By Pam Martens: June 23, 2014
Two Senate subcommittees held critically important hearings last week so Senators could gauge first hand the level of corruption and self-dealing on Wall Street and 72 percent of the members of those committees failed to show up. Missing in action were Senators Chuck Schumer, Bob Corker, Dick Shelby, David Vitter, Tom Coburn, Tammy Baldwin, and Rand Paul, among many others.
Failure to show up for committee or subcommittee hearings has been tolerated far too long in the U.S. Senate as we reported two years ago when not one member of an 18-member subcommittee, other than the chairman, showed up for a hearing on the failing initial public offering process on Wall Street. It is understandable that Gallup’s new poll last week showed that confidence in Congress has just hit an all-time, historic low of 7 percent.
So while the Senate debated why the American public has lost confidence in Wall Street, which is experiencing the lowest individual stock participation rate in 16 years, it has never occurred to most Senators that the public’s loss of confidence in Congress to properly regulate Wall Street might factor into that equation.
The comments of two Senators in particular stood out at these hearings as tone-deaf to the reality that Wall Street has never been this corrupt in its entire history, including the period leading to the 1929 crash. That era resulted in the passage of the Securities Act of 1933, the Securities Exchange Act of 1934, the Glass-Steagall Act (Banking Act of 1933), the creation of the FDIC and SEC and two solid years of Pecora Senate hearings to root out the corruption and bring it into the sunshine. Today we have a room of empty chairs and empty promises of reform.
During Wednesday’s hearing before the Senate Banking’s Subcommittee on Securities, Insurance and Investment, Senator Mike Johanns from Nebraska said he could relate to the debate about high frequency trading because he had grown up on a dairy farm in northern Iowa in the 1950s. “The combines are so far advanced” from what they were when he was growing up, said Johanns, adding that the consumer has benefitted from that by having a supply of food that’s “unparalleled in the world.”
According to the thinking of Johanns, it naturally follows that the consumer must also benefit from Wall Street’s super computers and super data feeds and artificial intelligence algorithms written by six-figure programmers to trade for the house against the interests of the little guy who has been intentionally stuck with a horse and buggy data feed while his “dumb money” trades are secretly routed to the fleecing herd in exchange for a cash kickback.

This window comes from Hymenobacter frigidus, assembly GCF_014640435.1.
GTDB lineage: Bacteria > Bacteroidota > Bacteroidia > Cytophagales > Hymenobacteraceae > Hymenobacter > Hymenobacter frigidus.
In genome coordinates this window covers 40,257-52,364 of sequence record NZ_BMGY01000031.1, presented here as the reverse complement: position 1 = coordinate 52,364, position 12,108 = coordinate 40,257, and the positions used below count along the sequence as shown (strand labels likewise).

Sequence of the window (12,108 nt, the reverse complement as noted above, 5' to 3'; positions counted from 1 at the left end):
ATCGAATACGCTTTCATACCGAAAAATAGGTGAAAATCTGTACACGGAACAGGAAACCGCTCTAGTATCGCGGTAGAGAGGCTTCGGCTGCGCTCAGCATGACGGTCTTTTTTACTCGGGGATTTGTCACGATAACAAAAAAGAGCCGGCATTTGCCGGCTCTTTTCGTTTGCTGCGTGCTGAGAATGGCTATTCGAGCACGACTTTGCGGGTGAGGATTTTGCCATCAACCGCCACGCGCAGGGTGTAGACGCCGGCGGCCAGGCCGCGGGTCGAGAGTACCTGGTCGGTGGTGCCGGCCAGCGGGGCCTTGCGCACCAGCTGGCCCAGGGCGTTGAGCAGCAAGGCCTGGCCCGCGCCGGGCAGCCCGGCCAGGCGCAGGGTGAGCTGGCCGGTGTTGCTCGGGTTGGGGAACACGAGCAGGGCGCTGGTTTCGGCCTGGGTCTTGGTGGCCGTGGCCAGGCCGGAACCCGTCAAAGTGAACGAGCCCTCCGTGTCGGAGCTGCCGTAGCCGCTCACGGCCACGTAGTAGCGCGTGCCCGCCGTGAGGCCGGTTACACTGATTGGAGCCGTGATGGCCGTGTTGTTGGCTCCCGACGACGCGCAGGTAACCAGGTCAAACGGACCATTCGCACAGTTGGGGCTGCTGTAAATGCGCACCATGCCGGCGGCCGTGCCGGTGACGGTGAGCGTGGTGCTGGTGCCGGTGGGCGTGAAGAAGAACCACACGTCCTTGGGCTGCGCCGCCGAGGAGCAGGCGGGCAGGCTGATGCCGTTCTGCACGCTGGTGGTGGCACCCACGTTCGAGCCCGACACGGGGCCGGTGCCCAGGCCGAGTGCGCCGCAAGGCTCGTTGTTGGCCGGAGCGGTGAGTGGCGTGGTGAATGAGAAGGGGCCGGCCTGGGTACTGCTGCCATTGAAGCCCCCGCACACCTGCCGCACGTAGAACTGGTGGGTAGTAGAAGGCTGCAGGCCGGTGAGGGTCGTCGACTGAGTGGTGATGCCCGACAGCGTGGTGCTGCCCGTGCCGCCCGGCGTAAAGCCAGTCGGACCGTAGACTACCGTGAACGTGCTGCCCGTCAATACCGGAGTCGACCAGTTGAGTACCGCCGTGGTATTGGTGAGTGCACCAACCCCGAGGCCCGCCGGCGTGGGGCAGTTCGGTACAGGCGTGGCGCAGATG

From the combines of the dairy farmers, Senator Johanns made the galactic leap that “it seems that technology developments over the last several years have benefitted retail investors by making the equity markets more accessible and affordable for the moms and the pops in Nebraska.”
The same brand of illogic was on display on Tuesday during the Senate Permanent Subcommittee on Investigations’ hearing when Senator Ron Johnson of Wisconsin downplayed the problem of payment for order flow by dark pools and warned against government intervention in the markets.
Johnson used the word “sinister” — not to describe the conduct of high frequency traders, mind you, but about the charges being made by the truth-telling witnesses called to testify before the subcommittee. Johnson said: “What I’m concerned about is creating this sinister atmosphere with words like dark pool and conflict of interest and what we’re talking about, literally, I think, is 30 or 40 cents on a $2,000 trade…we’re really talking about miniscule amounts.”
Senator Johnson was so ill-prepared for this hearing that he apparently didn’t realize that “dark pool” is an industry term, not a phrase conjured up by witnesses testifying before the Senate panels. Stock exchanges, which show the public the bids and offers on stocks are called “lit” markets. Alternative Trading Systems, which are owned and operated by the largest Wall Street banks as well as others, are called dark pools because they are “unlit” markets. They do not show the public the bids and offers on the stocks before they trade, leaving massive opportunity for front-running and stock price manipulation. As we reported earlier this month, the Wall Street mega banks are even trading in the stocks of their own corporate parents in their own dark pools. (We asked the SEC how this is legal and received the response: “No comment.”)